But many experts argue that it is an oversimplification to claim that higher unemployment benefits are the only reason restaurant owners have trouble hiring right now.
Ioana Marinescu is an assistant professor at the University of Pennsylvania and a faculty researcher at the National Bureau of Economic Research.
Marinescu said his research shows that while unemployment benefits can reduce the number of applications and make people more demanding, “the main cause of the difficulties is simply congestion in the labor market: everyone is trying. hire at the same time “.
And because of the unique circumstances of the pandemic, the fact that hiring traffic jams “doesn’t match a proportional increase in unemployment,” he says.
Marinescu explained that profits are a “double-edged sword,” and noted that their own existence kept people’s incomes protected, so they would first have money to spend on companies like restaurants.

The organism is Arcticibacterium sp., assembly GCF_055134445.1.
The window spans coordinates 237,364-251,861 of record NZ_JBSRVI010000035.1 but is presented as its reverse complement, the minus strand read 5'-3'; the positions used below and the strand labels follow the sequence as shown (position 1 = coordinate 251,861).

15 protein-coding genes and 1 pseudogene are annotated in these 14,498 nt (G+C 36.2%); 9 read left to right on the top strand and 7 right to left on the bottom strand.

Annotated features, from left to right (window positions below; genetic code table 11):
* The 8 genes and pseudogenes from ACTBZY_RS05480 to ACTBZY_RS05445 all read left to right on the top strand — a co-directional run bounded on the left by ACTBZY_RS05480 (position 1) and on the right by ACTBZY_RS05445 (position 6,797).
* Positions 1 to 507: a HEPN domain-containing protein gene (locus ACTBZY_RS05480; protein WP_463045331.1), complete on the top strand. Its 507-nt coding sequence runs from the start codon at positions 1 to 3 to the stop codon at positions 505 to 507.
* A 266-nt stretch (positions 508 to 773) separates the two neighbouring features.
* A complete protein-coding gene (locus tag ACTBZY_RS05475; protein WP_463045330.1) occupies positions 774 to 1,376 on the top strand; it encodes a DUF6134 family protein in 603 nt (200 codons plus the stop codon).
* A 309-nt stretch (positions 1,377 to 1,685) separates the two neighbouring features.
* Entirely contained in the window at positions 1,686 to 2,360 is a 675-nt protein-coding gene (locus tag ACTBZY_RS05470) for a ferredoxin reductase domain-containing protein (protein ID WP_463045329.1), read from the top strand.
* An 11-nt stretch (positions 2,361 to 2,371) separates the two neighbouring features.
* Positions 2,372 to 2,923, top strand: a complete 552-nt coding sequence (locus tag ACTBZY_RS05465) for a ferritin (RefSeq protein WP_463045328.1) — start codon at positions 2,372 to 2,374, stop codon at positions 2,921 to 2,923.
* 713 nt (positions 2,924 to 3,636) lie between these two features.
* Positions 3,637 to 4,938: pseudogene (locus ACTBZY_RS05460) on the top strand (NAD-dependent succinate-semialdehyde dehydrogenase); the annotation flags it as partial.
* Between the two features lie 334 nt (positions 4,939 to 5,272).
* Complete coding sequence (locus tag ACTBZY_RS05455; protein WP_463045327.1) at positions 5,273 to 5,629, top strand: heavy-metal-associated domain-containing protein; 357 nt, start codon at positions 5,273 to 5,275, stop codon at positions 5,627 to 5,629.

Challenges for child care
Summer vacations for schoolchildren in the U.S. typically begin in June, and many schools across the country remain remote or hybrid learning models as they head toward the holidays.
While unemployment benefits have been the focus of many theories as to why workers are not rushing backwards, “a strong argument can be made that the cost of caring for children is so important, if not more so, to restrict labor supply, ”Bob Schwartz, a senior economist at Oxford Economics, wrote in a note last week (PDF).
Schwartz points out that in the year before the pandemic, “nursery and early childhood price increases were surpassing 30% above the core inflation rate.”